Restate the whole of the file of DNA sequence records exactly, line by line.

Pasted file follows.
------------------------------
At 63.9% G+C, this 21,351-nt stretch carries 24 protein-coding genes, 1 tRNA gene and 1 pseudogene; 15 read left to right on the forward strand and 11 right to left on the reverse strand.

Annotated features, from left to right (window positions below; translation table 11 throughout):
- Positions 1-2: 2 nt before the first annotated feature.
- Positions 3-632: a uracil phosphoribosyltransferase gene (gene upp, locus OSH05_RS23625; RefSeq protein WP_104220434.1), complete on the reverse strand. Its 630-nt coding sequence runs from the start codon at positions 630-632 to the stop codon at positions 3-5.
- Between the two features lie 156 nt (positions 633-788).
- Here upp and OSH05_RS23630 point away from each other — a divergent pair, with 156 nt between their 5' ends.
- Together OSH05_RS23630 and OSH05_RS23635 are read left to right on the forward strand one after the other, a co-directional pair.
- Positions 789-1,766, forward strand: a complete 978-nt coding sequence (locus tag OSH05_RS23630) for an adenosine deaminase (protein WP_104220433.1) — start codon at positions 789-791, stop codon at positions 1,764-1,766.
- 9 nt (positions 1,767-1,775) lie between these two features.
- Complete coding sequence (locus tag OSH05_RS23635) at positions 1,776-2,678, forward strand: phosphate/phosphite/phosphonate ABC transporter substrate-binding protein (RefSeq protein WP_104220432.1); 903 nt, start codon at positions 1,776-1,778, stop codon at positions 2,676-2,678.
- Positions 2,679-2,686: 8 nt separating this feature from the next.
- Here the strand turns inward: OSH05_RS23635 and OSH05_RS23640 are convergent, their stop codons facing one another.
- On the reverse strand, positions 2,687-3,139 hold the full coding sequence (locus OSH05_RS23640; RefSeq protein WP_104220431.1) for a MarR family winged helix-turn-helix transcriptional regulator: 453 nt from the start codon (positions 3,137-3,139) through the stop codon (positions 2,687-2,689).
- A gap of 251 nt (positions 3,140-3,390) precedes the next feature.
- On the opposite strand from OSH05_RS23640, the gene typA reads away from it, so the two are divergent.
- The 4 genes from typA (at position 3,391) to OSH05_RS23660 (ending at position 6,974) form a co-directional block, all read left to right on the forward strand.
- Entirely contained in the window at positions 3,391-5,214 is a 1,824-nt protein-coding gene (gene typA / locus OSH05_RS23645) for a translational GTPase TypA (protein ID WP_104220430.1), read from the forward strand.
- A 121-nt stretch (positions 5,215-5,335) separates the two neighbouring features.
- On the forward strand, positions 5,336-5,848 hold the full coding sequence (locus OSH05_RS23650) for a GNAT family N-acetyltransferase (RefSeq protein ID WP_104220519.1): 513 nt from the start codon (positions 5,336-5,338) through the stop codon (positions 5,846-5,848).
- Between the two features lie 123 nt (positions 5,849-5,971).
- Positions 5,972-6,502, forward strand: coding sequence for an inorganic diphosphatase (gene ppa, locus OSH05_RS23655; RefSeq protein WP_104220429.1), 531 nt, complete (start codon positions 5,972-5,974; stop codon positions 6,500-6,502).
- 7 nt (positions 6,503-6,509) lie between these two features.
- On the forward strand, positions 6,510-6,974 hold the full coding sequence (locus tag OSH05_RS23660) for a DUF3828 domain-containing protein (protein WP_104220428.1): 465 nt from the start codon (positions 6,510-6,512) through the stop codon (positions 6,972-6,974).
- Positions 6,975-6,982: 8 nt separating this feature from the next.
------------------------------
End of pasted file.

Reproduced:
At 63.9% G+C, this 21,351-nt stretch carries 24 protein-coding genes, 1 tRNA gene and 1 pseudogene; 15 read left to right on the forward strand and 11 right to left on the reverse strand.

Annotated features, from left to right (window positions below; translation table 11 throughout):
- Positions 1-2: 2 nt before the first annotated feature.
- Positions 3-632: a uracil phosphoribosyltransferase gene (gene upp, locus OSH05_RS23625; RefSeq protein WP_104220434.1), complete on the reverse strand. Its 630-nt coding sequence runs from the start codon at positions 630-632 to the stop codon at positions 3-5.
- Between the two features lie 156 nt (positions 633-788).
- Here upp and OSH05_RS23630 point away from each other — a divergent pair, with 156 nt between their 5' ends.
- Together OSH05_RS23630 and OSH05_RS23635 are read left to right on the forward strand one after the other, a co-directional pair.
- Positions 789-1,766, forward strand: a complete 978-nt coding sequence (locus tag OSH05_RS23630) for an adenosine deaminase (protein WP_104220433.1) — start codon at positions 789-791, stop codon at positions 1,764-1,766.
- 9 nt (positions 1,767-1,775) lie between these two features.
- Complete coding sequence (locus tag OSH05_RS23635) at positions 1,776-2,678, forward strand: phosphate/phosphite/phosphonate ABC transporter substrate-binding protein (RefSeq protein WP_104220432.1); 903 nt, start codon at positions 1,776-1,778, stop codon at positions 2,676-2,678.
- Positions 2,679-2,686: 8 nt separating this feature from the next.
- Here the strand turns inward: OSH05_RS23635 and OSH05_RS23640 are convergent, their stop codons facing one another.
- On the reverse strand, positions 2,687-3,139 hold the full coding sequence (locus OSH05_RS23640; RefSeq protein WP_104220431.1) for a MarR family winged helix-turn-helix transcriptional regulator: 453 nt from the start codon (positions 3,137-3,139) through the stop codon (positions 2,687-2,689).
- A gap of 251 nt (positions 3,140-3,390) precedes the next feature.
- On the opposite strand from OSH05_RS23640, the gene typA reads away from it, so the two are divergent.
- The 4 genes from typA (at position 3,391) to OSH05_RS23660 (ending at position 6,974) form a co-directional block, all read left to right on the forward strand.
- Entirely contained in the window at positions 3,391-5,214 is a 1,824-nt protein-coding gene (gene typA / locus OSH05_RS23645) for a translational GTPase TypA (protein ID WP_104220430.1), read from the forward strand.
- A 121-nt stretch (positions 5,215-5,335) separates the two neighbouring features.
- On the forward strand, positions 5,336-5,848 hold the full coding sequence (locus OSH05_RS23650) for a GNAT family N-acetyltransferase (RefSeq protein ID WP_104220519.1): 513 nt from the start codon (positions 5,336-5,338) through the stop codon (positions 5,846-5,848).
- Between the two features lie 123 nt (positions 5,849-5,971).
- Positions 5,972-6,502, forward strand: coding sequence for an inorganic diphosphatase (gene ppa, locus OSH05_RS23655; RefSeq protein WP_104220429.1), 531 nt, complete (start codon positions 5,972-5,974; stop codon positions 6,500-6,502).
- 7 nt (positions 6,503-6,509) lie between these two features.
- On the forward strand, positions 6,510-6,974 hold the full coding sequence (locus tag OSH05_RS23660) for a DUF3828 domain-containing protein (protein WP_104220428.1): 465 nt from the start codon (positions 6,510-6,512) through the stop codon (positions 6,972-6,974).
- Positions 6,975-6,982: 8 nt separating this feature from the next.